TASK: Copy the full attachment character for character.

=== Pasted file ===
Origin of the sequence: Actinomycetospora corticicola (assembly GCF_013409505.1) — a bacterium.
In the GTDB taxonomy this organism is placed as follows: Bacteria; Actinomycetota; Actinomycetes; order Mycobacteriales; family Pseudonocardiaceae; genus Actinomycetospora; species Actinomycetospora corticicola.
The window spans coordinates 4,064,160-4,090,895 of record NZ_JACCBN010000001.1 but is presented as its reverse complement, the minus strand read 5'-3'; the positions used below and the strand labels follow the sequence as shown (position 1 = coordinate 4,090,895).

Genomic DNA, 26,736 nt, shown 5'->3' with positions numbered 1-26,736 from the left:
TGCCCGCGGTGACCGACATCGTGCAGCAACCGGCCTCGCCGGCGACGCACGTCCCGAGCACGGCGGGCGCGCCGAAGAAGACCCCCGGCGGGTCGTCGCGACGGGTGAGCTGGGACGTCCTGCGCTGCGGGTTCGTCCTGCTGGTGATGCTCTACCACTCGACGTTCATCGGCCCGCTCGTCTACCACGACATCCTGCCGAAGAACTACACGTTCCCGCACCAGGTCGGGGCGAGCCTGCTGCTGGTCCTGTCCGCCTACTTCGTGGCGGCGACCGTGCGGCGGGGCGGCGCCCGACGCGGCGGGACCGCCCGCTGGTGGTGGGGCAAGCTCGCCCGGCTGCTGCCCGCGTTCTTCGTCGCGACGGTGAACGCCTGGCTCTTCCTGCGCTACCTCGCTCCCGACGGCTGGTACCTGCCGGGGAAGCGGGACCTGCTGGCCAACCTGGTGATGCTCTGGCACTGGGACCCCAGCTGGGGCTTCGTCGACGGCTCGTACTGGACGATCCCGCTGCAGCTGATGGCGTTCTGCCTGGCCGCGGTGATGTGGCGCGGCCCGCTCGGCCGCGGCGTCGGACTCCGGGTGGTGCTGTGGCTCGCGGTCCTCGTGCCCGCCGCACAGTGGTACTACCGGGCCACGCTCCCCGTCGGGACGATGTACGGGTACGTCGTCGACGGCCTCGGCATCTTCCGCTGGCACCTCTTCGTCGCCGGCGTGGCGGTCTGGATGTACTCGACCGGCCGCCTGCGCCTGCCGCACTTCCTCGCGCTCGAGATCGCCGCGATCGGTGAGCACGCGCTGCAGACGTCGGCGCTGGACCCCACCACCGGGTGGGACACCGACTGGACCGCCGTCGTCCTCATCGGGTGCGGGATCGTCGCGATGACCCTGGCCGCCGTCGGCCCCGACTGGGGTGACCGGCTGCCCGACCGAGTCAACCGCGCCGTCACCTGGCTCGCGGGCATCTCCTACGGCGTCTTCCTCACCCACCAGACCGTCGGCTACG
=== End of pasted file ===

Origin of the sequence: Actinomycetospora corticicola (assembly GCF_013409505.1) — a bacterium.
In the GTDB taxonomy this organism is placed as follows: Bacteria; Actinomycetota; Actinomycetes; order Mycobacteriales; family Pseudonocardiaceae; genus Actinomycetospora; species Actinomycetospora corticicola.
The window spans coordinates 4,064,160-4,090,895 of record NZ_JACCBN010000001.1 but is presented as its reverse complement, the minus strand read 5'-3'; the positions used below and the strand labels follow the sequence as shown (position 1 = coordinate 4,090,895).

Genomic DNA, 26,736 nt, shown 5'->3' with positions numbered 1-26,736 from the left:
TGCCCGCGGTGACCGACATCGTGCAGCAACCGGCCTCGCCGGCGACGCACGTCCCGAGCACGGCGGGCGCGCCGAAGAAGACCCCCGGCGGGTCGTCGCGACGGGTGAGCTGGGACGTCCTGCGCTGCGGGTTCGTCCTGCTGGTGATGCTCTACCACTCGACGTTCATCGGCCCGCTCGTCTACCACGACATCCTGCCGAAGAACTACACGTTCCCGCACCAGGTCGGGGCGAGCCTGCTGCTGGTCCTGTCCGCCTACTTCGTGGCGGCGACCGTGCGGCGGGGCGGCGCCCGACGCGGCGGGACCGCCCGCTGGTGGTGGGGCAAGCTCGCCCGGCTGCTGCCCGCGTTCTTCGTCGCGACGGTGAACGCCTGGCTCTTCCTGCGCTACCTCGCTCCCGACGGCTGGTACCTGCCGGGGAAGCGGGACCTGCTGGCCAACCTGGTGATGCTCTGGCACTGGGACCCCAGCTGGGGCTTCGTCGACGGCTCGTACTGGACGATCCCGCTGCAGCTGATGGCGTTCTGCCTGGCCGCGGTGATGTGGCGCGGCCCGCTCGGCCGCGGCGTCGGACTCCGGGTGGTGCTGTGGCTCGCGGTCCTCGTGCCCGCCGCACAGTGGTACTACCGGGCCACGCTCCCCGTCGGGACGATGTACGGGTACGTCGTCGACGGCCTCGGCATCTTCCGCTGGCACCTCTTCGTCGCCGGCGTGGCGGTCTGGATGTACTCGACCGGCCGCCTGCGCCTGCCGCACTTCCTCGCGCTCGAGATCGCCGCGATCGGTGAGCACGCGCTGCAGACGTCGGCGCTGGACCCCACCACCGGGTGGGACACCGACTGGACCGCCGTCGTCCTCATCGGGTGCGGGATCGTCGCGATGACCCTGGCCGCCGTCGGCCCCGACTGGGGTGACCGGCTGCCCGACCGAGTCAACCGCGCCGTCACCTGGCTCGCGGGCATCTCCTACGGCGTCTTCCTCACCCACCAGACCGTCGGCTACG